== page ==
From Olympic competition to the corporate boardroom, diversity remains a highly relevant and emotionally charged topic.
Making waves recently was an NBC broadcaster at the Summer Olympics in Rio, who drew criticism after attributing the world record-breaking success of Hungarian swimmer Katinka Hosszu to her husband. A Huffington Post columnist immediately took umbrage saying, “When women Olympians win medals, they deserve the credit.”
The need to recognize the contributions and personal drive or ambition of women athletes, regardless of who trains or coaches them, echoed a recent incident in the corporate world: Saatchi & Saatchi Executive Chairman Kevin Roberts was placed on a leave of absence after an interview in which he reportedly said he did not think the lack of women in leadership roles “is a problem.” Roberts was quoted as saying women’s “ambition is not a vertical ambition; it’s this intrinsic, circular ambition to be happy.”
Political polarization in the U.S. is at its highest level in decades. This isn’t surprising, especially in the wake of the recent presidential election.
It’s hard to go on social media, much less cable news these days and not see reports that support one political side and vilify the other. Is there any hope for bringing the country closer together? We think so.
In a recent study, we found that the way information is presented can influence political polarization. When it is presented in a way that engages people in an objective analysis of the information at hand, political polarization can decrease. Yet when the same information provokes people to think about their relevant political preferences, people remain polarized.
In other words, people might moderate their views when they have more information on how a contentious policy works, but not if they’re busy thinking about what they want or why they want it.
When it comes to issues of race, gender, and diversity in organizations, researchers have revealed the problems in ever more detail. We have found a lot less to say about what does work — what organizations can do to create the conditions in which stigmatized groups can reach their potential and succeed. That’s why my collaborators — Nicole Stephens at the Kellogg School of Management and Ray Reagans at MIT Sloan — and I decided to study what organizations can do to increase traditionally stigmatized groups’ performance and persistence, and curb the disproportionately high rates at which they leave jobs. Read More »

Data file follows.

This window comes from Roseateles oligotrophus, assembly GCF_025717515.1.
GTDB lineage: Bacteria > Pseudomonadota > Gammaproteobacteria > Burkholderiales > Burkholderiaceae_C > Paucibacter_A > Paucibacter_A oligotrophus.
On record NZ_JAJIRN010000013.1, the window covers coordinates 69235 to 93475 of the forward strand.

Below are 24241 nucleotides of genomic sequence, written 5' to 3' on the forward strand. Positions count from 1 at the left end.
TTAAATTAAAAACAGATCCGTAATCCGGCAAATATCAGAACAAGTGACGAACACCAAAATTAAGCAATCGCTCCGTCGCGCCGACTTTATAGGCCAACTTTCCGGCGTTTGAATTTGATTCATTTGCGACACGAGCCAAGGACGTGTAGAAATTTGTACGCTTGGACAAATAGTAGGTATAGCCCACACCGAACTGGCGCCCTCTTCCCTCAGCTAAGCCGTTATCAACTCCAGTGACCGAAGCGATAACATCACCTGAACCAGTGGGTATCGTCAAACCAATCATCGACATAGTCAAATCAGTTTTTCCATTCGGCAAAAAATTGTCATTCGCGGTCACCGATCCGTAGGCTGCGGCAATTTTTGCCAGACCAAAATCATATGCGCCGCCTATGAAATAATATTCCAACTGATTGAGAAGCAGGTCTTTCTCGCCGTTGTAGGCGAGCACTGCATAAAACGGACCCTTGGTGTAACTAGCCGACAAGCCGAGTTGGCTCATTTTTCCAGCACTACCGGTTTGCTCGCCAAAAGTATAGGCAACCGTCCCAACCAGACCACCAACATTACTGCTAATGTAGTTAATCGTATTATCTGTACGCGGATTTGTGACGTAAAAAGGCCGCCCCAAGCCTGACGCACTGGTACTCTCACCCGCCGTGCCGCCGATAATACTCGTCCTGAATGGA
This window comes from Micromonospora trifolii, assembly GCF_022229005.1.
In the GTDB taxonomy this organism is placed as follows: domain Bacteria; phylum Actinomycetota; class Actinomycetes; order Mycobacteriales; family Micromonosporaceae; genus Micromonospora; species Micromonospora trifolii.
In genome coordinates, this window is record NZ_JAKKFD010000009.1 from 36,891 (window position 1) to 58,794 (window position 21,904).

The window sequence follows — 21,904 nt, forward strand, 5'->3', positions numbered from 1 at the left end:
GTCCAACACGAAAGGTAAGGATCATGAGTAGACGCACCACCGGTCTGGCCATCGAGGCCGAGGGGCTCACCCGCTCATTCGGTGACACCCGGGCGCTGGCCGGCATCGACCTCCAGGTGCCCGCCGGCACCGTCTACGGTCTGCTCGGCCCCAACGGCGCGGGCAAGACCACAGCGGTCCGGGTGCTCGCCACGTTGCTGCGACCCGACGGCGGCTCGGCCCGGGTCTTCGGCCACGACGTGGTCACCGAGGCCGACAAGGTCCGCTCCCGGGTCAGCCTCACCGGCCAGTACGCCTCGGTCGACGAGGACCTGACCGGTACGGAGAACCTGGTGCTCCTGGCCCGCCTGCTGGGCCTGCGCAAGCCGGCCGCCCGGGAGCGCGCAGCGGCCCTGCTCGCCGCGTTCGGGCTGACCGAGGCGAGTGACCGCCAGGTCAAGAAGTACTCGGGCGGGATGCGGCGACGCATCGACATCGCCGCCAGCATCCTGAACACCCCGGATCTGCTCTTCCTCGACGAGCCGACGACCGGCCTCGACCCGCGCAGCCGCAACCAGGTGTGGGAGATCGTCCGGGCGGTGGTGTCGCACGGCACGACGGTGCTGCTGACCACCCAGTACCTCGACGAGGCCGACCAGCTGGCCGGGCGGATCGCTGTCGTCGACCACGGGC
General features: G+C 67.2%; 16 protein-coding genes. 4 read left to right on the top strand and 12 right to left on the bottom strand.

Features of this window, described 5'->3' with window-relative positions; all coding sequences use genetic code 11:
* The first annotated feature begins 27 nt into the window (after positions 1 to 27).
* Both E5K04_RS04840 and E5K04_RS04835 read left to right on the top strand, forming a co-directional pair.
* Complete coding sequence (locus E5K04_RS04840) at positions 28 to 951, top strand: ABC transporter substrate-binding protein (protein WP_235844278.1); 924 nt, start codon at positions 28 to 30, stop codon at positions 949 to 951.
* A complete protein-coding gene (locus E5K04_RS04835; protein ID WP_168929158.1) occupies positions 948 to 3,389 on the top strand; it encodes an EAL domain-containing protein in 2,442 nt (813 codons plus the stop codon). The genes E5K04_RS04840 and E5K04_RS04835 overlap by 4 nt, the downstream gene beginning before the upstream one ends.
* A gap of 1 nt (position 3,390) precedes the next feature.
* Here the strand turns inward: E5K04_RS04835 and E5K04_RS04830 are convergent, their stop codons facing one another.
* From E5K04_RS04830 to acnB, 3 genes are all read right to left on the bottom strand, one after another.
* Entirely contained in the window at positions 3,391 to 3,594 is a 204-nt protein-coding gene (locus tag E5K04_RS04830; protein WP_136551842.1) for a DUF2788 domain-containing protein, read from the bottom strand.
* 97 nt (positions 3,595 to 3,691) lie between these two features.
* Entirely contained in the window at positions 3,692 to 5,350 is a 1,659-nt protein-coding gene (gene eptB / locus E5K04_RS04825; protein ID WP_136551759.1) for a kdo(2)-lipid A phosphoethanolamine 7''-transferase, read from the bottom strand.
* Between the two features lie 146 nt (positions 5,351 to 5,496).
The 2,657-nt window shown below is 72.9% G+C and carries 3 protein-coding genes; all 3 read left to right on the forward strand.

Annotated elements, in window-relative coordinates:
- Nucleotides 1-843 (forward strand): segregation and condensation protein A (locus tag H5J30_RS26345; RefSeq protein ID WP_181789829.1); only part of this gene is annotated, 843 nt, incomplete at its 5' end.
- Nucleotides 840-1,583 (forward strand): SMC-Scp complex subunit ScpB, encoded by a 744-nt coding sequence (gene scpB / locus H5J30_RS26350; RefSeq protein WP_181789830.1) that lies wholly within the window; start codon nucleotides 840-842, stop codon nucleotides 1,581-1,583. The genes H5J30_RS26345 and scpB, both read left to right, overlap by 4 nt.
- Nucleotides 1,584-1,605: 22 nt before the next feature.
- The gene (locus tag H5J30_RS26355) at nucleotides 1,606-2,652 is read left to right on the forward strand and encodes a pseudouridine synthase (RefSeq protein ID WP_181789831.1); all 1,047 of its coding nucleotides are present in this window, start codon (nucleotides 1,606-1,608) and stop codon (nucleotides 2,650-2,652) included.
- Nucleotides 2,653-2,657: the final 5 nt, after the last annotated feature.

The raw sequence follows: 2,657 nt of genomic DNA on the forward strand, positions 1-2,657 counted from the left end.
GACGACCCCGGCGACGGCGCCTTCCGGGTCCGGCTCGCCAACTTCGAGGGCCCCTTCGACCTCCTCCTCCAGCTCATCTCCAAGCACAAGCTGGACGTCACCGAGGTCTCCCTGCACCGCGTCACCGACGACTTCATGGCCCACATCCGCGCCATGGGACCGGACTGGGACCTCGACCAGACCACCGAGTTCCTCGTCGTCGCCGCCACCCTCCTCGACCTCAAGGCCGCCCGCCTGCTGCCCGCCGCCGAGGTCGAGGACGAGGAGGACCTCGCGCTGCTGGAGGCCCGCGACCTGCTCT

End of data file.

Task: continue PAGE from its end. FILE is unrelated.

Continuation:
MIT Sloan Assistant Professor of Organizational Studies Evan Apfelbaum discusses how diversity changes the way we behave.
Apfelbaum says the key to social friction is understanding how to use it.
He and his fellow researchers examined how questions of race impacted adults and children, using a game similar to Guess Who? to gauge why people are more hesitant to talk about race as they get older.
The killing of Trayvon Martin, an unarmed African American teenager from Florida—and the jury’s subsequent acquittal of George Zimmerman, the white man who shot him. The fatal shooting of Michael Brown, an unarmed African American teenager from Ferguson, Missouri, by white policeman Darren Wilson—and the decision by a grand jury not to indict the officer. The massacre of nine African Americans by a white supremacist at a Charleston church in June 2015. These are just a sampling of violent racially charged incidents that have taken place over past three years.
These episodes have sparked rage, disillusionment, sorrow, resentment, and confusion. According to a New York Times/CBS News pollconducted last month, nearly six in 10 Americans, including majorities of both white and black people, think race relations in the US are generally bad, and nearly four in 10 say the situation is worsening.
Yet in spite of this awareness and introspection, our country is still incapable of a coherent, intelligent national conversation about race. Indeed, the subject of race is so sensitive and so volatile that most people are apt to avoid it altogether. Why is that?